What a difference it would make if we all could see other people as children of God and not just strangers on different paths to us.

That guy who stands next to you on the tram – think Namaste – you are a child of God.;The nosy neighbour down the street who wants to know everything – she is a child of God; that annoying person who stares back at you in the mirror – guess what? Yep a child of God. I’m sure you get the picture, so

Be excellent to each other and namaste on dudes!

Keep Jesus weird!!

Jesus is now so mainstream – I mean there is even a Ken Jesus now. 

It’s frightening how ‘accepted’ Jesus is, everywhere. He is talked about in parliament, he is mentioned in court rulings, he has books written about him by ‘nice’ authors; movies and T.V. shows depict this nice, kind, white guy with perfect teeth and hair and a voice makes honey look lumpy and scratchy. People don’t want to know him but he is ingrained in our national psyche, this nice, comfy man who kisses babies and tells a few stories about God and stuff.

For crying out loud!!! We have completely forgotten how weird Jesus was. We are ignoring how radical his message was (and still is).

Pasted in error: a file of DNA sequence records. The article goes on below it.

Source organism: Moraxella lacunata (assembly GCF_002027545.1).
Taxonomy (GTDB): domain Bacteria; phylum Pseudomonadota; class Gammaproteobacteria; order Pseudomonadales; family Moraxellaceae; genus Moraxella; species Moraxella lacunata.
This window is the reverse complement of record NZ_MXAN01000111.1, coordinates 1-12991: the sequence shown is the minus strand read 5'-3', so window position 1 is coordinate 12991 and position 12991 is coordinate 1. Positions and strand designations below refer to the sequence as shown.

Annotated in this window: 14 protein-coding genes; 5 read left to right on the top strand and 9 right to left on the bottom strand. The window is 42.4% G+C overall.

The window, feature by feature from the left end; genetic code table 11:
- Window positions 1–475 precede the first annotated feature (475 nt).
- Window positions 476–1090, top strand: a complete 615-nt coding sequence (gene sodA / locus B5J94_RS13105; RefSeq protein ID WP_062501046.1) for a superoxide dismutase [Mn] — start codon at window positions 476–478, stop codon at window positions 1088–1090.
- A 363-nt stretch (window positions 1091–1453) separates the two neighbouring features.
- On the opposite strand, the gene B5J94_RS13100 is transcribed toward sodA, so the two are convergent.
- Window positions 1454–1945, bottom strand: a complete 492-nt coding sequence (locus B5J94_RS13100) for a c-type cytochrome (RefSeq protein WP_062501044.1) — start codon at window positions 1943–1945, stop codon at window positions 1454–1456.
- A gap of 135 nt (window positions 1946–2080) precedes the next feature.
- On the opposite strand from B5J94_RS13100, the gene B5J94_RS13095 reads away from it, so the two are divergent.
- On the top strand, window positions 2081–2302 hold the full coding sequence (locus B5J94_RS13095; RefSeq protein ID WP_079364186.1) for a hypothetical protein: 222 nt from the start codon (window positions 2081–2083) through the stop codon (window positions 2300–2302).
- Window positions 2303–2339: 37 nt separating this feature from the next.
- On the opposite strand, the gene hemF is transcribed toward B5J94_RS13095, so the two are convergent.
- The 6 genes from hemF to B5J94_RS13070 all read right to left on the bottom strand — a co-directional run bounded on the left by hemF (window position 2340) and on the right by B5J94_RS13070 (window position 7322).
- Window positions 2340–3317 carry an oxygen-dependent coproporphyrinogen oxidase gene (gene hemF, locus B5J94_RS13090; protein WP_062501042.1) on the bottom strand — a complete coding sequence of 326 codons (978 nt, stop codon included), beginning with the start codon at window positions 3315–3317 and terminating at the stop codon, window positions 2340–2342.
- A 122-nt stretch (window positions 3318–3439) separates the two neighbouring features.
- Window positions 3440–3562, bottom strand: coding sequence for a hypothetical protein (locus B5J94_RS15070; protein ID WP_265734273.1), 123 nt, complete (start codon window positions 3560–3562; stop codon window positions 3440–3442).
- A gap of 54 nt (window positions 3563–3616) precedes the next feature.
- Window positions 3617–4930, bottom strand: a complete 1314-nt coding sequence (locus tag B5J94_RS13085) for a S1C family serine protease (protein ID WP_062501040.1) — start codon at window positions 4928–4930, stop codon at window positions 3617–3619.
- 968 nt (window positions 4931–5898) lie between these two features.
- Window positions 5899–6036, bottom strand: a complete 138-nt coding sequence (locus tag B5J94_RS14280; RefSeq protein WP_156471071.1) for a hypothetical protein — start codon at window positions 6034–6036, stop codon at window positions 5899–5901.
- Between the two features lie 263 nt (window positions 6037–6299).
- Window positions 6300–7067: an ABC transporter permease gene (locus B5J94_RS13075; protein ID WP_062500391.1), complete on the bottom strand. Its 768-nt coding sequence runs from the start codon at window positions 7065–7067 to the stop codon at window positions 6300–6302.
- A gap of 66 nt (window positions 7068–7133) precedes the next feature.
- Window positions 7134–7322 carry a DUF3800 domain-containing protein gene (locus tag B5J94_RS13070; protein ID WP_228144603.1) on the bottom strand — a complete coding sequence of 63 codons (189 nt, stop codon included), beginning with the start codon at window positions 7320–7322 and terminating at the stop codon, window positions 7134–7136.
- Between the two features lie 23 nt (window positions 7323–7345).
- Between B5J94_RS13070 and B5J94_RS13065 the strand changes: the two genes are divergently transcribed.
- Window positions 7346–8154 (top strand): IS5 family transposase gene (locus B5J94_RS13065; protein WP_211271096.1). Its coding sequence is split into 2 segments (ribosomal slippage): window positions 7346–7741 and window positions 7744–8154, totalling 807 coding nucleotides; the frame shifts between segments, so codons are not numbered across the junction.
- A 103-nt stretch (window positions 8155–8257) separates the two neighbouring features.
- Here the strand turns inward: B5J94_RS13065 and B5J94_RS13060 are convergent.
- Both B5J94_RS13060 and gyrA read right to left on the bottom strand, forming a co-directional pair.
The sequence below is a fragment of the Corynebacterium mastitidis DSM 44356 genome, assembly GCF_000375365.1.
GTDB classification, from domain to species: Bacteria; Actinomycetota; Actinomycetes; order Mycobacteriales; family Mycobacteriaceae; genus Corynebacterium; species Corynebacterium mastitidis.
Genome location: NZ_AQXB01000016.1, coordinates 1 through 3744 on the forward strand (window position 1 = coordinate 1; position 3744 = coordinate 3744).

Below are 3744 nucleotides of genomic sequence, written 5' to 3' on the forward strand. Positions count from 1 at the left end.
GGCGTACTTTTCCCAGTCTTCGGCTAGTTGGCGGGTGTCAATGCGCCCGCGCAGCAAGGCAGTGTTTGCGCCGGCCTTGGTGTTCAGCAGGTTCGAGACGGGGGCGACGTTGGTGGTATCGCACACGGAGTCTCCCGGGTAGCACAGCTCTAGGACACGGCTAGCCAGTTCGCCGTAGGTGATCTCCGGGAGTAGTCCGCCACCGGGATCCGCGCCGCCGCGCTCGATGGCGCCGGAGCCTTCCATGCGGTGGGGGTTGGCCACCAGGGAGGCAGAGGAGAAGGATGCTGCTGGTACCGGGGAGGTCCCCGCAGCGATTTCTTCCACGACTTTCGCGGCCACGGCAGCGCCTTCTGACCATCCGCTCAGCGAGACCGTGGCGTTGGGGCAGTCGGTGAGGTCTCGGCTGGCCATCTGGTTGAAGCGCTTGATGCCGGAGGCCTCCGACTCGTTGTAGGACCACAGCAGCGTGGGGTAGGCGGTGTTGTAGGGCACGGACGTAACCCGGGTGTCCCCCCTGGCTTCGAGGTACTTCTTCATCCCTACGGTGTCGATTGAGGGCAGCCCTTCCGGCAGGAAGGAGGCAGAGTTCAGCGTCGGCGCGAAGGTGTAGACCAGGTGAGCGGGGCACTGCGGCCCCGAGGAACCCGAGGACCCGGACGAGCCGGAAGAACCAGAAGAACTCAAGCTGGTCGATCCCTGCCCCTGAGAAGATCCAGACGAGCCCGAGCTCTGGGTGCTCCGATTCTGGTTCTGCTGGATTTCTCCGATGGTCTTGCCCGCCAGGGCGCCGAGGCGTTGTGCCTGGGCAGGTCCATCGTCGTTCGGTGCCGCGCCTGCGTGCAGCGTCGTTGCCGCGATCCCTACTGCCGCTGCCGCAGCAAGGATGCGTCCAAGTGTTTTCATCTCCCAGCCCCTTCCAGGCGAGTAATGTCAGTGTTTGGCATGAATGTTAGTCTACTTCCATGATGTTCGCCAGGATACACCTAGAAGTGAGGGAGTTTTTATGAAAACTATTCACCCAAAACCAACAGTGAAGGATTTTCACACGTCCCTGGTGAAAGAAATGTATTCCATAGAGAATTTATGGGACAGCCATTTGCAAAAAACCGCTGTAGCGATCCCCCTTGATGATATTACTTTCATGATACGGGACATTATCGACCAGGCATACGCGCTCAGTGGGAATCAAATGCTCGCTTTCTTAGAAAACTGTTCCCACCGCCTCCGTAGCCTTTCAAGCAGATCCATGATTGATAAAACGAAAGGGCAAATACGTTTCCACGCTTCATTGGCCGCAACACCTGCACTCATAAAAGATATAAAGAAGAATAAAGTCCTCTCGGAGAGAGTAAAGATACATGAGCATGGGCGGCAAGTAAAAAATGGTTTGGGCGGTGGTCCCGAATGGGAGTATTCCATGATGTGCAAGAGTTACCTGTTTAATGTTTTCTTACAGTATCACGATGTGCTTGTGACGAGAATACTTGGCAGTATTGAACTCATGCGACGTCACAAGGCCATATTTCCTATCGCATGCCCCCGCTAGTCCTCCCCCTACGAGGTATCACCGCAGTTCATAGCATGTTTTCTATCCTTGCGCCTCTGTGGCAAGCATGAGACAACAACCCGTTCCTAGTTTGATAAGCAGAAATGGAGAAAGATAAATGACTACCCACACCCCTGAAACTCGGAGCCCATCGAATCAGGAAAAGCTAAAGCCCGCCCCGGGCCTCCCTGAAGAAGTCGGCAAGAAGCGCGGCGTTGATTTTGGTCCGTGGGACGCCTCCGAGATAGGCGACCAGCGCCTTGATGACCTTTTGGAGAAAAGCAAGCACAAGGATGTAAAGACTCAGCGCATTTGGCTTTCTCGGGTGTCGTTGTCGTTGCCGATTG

You see Jesus was REALLY weird – he was a longhaired, homeless hippy who went around with his dropout mates telling really strange stories to anyone who would listen. He upset everyone with even a little vested interest in power or authority, he made the clergy feel very uncomfortable and he upset the order of things wherever he went. 

How is this mainstream? It wasn’t even mainstream in the sixties! 

For some following Jesus is far too comfortable, far too beige – HELP! We need to bring back the Jesus weirdness!

Walk with those who are marginalised – the poor, the homeless, the outcasts, the sinners. Tell the stories of our faith for they give hope to the hopeless and make the comfortable squirm. Live out the commands of the divine weirdo for they make us and the world a better place.